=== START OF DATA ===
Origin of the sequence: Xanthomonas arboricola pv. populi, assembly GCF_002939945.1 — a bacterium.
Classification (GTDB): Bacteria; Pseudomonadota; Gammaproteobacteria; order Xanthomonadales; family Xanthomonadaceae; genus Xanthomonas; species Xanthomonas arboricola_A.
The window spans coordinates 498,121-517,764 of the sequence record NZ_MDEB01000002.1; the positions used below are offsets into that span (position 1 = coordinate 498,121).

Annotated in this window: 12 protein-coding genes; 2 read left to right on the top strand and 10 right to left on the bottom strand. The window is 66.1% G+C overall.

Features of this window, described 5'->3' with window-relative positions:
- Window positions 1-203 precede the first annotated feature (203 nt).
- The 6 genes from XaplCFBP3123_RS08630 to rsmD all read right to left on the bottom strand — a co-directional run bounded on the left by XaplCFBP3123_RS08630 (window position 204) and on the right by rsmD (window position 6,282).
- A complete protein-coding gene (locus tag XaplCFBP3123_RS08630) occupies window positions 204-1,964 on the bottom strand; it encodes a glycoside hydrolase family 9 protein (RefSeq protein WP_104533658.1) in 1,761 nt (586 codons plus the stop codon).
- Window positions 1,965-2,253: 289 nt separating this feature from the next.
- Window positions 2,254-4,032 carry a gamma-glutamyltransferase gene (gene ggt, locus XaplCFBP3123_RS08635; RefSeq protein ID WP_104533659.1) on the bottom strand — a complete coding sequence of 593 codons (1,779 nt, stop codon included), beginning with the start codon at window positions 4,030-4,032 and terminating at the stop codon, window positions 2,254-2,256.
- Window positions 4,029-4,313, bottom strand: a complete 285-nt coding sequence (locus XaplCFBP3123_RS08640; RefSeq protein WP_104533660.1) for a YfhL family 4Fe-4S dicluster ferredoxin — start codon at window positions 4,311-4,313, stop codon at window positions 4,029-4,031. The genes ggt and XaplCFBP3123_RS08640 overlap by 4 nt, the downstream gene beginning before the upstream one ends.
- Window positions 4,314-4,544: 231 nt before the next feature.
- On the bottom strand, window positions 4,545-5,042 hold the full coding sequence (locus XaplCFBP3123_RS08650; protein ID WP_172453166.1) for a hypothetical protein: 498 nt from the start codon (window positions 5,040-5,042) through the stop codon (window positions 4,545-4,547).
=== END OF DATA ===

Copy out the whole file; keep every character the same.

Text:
Origin of the sequence: Xanthomonas arboricola pv. populi, assembly GCF_002939945.1 — a bacterium.
Classification (GTDB): Bacteria; Pseudomonadota; Gammaproteobacteria; order Xanthomonadales; family Xanthomonadaceae; genus Xanthomonas; species Xanthomonas arboricola_A.
The window spans coordinates 498,121-517,764 of the sequence record NZ_MDEB01000002.1; the positions used below are offsets into that span (position 1 = coordinate 498,121).

Annotated in this window: 12 protein-coding genes; 2 read left to right on the top strand and 10 right to left on the bottom strand. The window is 66.1% G+C overall.

Features of this window, described 5'->3' with window-relative positions:
- Window positions 1-203 precede the first annotated feature (203 nt).
- The 6 genes from XaplCFBP3123_RS08630 to rsmD all read right to left on the bottom strand — a co-directional run bounded on the left by XaplCFBP3123_RS08630 (window position 204) and on the right by rsmD (window position 6,282).
- A complete protein-coding gene (locus tag XaplCFBP3123_RS08630) occupies window positions 204-1,964 on the bottom strand; it encodes a glycoside hydrolase family 9 protein (RefSeq protein WP_104533658.1) in 1,761 nt (586 codons plus the stop codon).
- Window positions 1,965-2,253: 289 nt separating this feature from the next.
- Window positions 2,254-4,032 carry a gamma-glutamyltransferase gene (gene ggt, locus XaplCFBP3123_RS08635; RefSeq protein ID WP_104533659.1) on the bottom strand — a complete coding sequence of 593 codons (1,779 nt, stop codon included), beginning with the start codon at window positions 4,030-4,032 and terminating at the stop codon, window positions 2,254-2,256.
- Window positions 4,029-4,313, bottom strand: a complete 285-nt coding sequence (locus XaplCFBP3123_RS08640; RefSeq protein WP_104533660.1) for a YfhL family 4Fe-4S dicluster ferredoxin — start codon at window positions 4,311-4,313, stop codon at window positions 4,029-4,031. The genes ggt and XaplCFBP3123_RS08640 overlap by 4 nt, the downstream gene beginning before the upstream one ends.
- Window positions 4,314-4,544: 231 nt before the next feature.
- On the bottom strand, window positions 4,545-5,042 hold the full coding sequence (locus XaplCFBP3123_RS08650; protein ID WP_172453166.1) for a hypothetical protein: 498 nt from the start codon (window positions 5,040-5,042) through the stop codon (window positions 4,545-4,547).